The broad church of anarchism incorporates many different tendencies. There are anarchists who carve out “liberated space” living in eco-villages, anarchists who go to demos to join in the ‘Black Bloc’ for a ruck with the police, and of course those many anarchists who read old books and dream of utopia but have no personal involvement in the struggle.
But none of these individuals debate their politics with one another, and those who polemicise to even a limited extent (such as Murray Bookchin) are viewed with deep suspicion. They say that criticism is inherently an ‘authoritarian’ violation of the individual’s free will, and so each is allowed to go off and do their own thing, as long as they call themselves ‘anarchist’.
You think workers have power in society so you should go and build an anarcho-syndicalist union to fight the bosses; I prefer immediate action, so I’ll go and live on a camp with some mates and start an unhierarchical society outside of capitalism. While the sectarian Trots row with each other, the anarchists live out their free society by doing as they please.
But this is a perversion of the idea of ‘sectarianism’, a word whose real meaning is placing a specific group’s organisational interests above those of the working class as a whole. ‘Sectarianism’ is not the same thing as admitting that you disagree with other activists. It is not the same thing as challenging the ideas of those people who have carved out influence on the left.
Of course, the anarchists’ unwillingness to criticise one another or to engage in sharp debate is in part a response to very real problems with the way the Trotskyist left operates. Some recoil from the way polemicists resort to labels like ‘petty-bourgeois’, ‘unMarxist’, ‘centrist’, and indeed, the slander ‘anarchist’, to attack their opponents. Others are bothered by the fashion in which they exaggerate differences and caricature positions ad absurdum to help ‘win’ the argument. The use of personal innuendo, bureaucratic manoeuvres to silence rivals and even physical fights (such as the SWP’s attacks on AWL and CPGB comrades at their ‘Marxism’ event) also serve as clear evidence that the culture of the far left is indeed unhealthy and sectarian.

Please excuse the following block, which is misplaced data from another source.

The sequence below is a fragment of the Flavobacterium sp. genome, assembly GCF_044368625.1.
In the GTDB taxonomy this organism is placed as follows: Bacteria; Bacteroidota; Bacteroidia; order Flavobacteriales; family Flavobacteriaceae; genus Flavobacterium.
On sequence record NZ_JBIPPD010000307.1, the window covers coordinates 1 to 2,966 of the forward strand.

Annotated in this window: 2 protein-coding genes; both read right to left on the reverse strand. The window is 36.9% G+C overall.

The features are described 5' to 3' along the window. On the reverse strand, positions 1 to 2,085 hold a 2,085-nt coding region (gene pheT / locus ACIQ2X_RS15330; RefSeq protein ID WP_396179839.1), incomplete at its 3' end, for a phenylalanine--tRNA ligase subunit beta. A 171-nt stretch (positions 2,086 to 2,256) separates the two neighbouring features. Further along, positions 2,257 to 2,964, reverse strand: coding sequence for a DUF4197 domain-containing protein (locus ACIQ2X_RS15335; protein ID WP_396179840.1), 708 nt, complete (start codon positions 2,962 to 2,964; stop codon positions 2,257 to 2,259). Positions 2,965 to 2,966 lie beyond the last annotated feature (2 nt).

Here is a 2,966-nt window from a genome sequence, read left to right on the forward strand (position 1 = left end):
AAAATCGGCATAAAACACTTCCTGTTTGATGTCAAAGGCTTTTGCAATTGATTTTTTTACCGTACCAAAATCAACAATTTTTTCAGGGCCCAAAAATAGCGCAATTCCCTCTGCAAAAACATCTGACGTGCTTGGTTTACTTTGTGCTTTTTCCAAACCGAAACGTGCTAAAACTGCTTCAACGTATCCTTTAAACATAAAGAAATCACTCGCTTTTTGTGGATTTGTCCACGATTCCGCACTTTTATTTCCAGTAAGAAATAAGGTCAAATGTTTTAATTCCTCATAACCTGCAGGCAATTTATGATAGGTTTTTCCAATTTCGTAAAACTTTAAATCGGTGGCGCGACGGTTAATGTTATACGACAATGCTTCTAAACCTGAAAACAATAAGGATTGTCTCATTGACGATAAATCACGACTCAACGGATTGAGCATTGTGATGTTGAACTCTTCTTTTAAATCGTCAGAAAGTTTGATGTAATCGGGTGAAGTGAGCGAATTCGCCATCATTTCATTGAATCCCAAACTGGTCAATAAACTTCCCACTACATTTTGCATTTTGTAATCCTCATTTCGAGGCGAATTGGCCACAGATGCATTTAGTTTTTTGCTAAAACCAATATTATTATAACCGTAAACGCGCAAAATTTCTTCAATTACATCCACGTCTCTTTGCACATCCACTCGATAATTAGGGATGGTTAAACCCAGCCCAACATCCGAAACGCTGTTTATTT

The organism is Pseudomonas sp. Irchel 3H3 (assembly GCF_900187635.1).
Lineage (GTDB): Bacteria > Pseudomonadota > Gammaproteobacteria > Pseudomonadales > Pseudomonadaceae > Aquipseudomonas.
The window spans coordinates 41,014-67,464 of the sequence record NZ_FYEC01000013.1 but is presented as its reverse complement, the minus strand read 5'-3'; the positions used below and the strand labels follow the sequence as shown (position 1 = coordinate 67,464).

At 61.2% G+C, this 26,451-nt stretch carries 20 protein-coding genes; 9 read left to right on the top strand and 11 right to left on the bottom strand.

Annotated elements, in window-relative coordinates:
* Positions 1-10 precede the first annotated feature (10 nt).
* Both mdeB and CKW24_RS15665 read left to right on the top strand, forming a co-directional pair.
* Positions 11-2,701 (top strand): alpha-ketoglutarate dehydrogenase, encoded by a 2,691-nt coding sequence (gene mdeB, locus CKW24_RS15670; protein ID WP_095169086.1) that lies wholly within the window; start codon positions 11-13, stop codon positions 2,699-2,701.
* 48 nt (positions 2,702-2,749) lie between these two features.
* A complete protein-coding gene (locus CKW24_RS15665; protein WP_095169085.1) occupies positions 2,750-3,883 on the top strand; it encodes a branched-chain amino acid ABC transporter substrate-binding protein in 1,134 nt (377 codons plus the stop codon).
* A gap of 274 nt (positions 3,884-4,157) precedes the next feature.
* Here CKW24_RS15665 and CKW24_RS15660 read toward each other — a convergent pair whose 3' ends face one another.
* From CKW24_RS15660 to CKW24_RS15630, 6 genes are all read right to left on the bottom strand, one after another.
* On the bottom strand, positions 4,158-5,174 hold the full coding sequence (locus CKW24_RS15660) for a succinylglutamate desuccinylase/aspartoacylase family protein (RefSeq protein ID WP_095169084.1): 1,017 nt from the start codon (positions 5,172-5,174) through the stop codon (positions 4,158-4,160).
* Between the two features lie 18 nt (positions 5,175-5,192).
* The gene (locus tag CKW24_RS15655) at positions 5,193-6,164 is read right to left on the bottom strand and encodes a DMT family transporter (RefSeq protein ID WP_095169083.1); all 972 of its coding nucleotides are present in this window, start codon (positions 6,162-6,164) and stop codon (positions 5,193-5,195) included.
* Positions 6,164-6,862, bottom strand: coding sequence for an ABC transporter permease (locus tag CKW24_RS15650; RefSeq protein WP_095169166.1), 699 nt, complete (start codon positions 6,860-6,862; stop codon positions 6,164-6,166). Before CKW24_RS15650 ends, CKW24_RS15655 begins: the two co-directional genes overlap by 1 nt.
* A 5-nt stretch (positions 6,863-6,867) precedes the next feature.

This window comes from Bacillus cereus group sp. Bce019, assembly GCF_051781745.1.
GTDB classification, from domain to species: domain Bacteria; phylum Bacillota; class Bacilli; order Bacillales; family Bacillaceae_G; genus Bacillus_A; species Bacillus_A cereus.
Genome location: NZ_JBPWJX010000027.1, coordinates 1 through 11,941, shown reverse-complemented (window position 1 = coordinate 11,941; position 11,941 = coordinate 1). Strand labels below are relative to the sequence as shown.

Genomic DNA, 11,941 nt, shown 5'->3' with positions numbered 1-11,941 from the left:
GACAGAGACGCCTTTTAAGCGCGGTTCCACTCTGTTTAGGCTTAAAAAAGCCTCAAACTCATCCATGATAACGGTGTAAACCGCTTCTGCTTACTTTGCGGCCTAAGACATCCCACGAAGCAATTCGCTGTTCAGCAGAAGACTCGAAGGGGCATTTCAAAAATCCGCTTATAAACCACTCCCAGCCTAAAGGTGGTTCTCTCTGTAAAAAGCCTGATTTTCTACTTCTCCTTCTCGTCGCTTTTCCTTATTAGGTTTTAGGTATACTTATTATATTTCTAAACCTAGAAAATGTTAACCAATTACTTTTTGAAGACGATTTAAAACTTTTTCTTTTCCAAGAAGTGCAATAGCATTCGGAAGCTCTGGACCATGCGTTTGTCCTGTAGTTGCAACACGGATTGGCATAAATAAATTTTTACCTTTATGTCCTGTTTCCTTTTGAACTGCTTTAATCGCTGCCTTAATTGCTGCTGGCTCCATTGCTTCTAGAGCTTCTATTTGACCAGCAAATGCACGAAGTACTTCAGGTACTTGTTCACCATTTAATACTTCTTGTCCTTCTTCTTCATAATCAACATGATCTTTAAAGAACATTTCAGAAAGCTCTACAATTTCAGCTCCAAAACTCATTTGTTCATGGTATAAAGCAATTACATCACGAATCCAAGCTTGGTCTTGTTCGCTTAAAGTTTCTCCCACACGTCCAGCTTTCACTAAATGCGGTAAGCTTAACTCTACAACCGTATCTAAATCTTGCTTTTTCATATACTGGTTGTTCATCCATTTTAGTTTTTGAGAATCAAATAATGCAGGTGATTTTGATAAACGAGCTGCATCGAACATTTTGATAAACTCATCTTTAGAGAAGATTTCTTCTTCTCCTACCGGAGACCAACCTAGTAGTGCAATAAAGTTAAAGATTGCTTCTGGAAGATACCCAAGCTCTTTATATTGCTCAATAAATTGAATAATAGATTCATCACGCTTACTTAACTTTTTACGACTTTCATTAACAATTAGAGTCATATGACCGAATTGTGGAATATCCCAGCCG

But the problems outlined above, to the extent that they exist, are symptomatic of a lack of free and honest debate, not too much of it. It is not the criticism itself, or admitting that there are differences, which engenders uncomradely behaviour. Far from it – for example, look at Marx’s work on the Civil War in France. He raises numerous criticisms of the tactics of the Paris Communards of 1871, but this does not detract in the slightest from his glowing reverence for their brave struggle and the comradely tone of the work.
The real problem is the bureaucratic culture of many organisations which seeks to silence or cow critics by whatever means are at hand. Indeed, the anarchist claim that any criticism other people’s views is sectarian bears a striking parallel to the position of leaders of bureaucratic-centralist organisations such as the Socialist Workers’ Party. The SWP’s idea of unity is that its leaders set out their politics without any debate or consultation with the membership, and then activists can agree to follow them or not. Those who raise criticisms are told to go off and join some other group – “if you don’t agree with the leaders, why are you in the SWP?” So take it or leave it – agree with John Rees and Lindsey German or choose to be a “sectarian” and debate politics with other people elsewhere.
Quite why the people who raise criticisms are ‘sectarians’ and are the ones who ‘disagree’ while those who follow the leadership line are assumed to be correct is never explained.
Neither the SWP’s modus operandi nor the anarchist schema of ‘do your own thing’ represent ‘unity’. There is no sentiment of collective responsibility, equal exchange of ideas or recognition that activists should be engaged in a common struggle, whatever their differences. The real ‘sectarianism’ is the idea that any disagreement is bound to prove irreconcilable, so people who disagree should work separately in different organisations and not engage with one another. It undermines our fighting strength, stymies creative thought and reflects a lack of belief in the idea that solidarity could work.
Thinking that the labour movement is unsalvageable and living out your anarchist utopia in a commune is sectarian. Thinking, like the Black Bloc cadre, that people with jobs, pensioners and housewives are useless to a struggle where the primary task is confronting the police is sectarian. Those both place the interests of an activist élite above that of the working class, which is not seen as an important agent of social change. What is not sectarian is seeking to bring together the maximum possible forces while maintaining a culture where no leader has a monopoly over ideas, no viewpoint is silenced and continuous free and full debate allows the development of political theory and a sharpening of our tactics.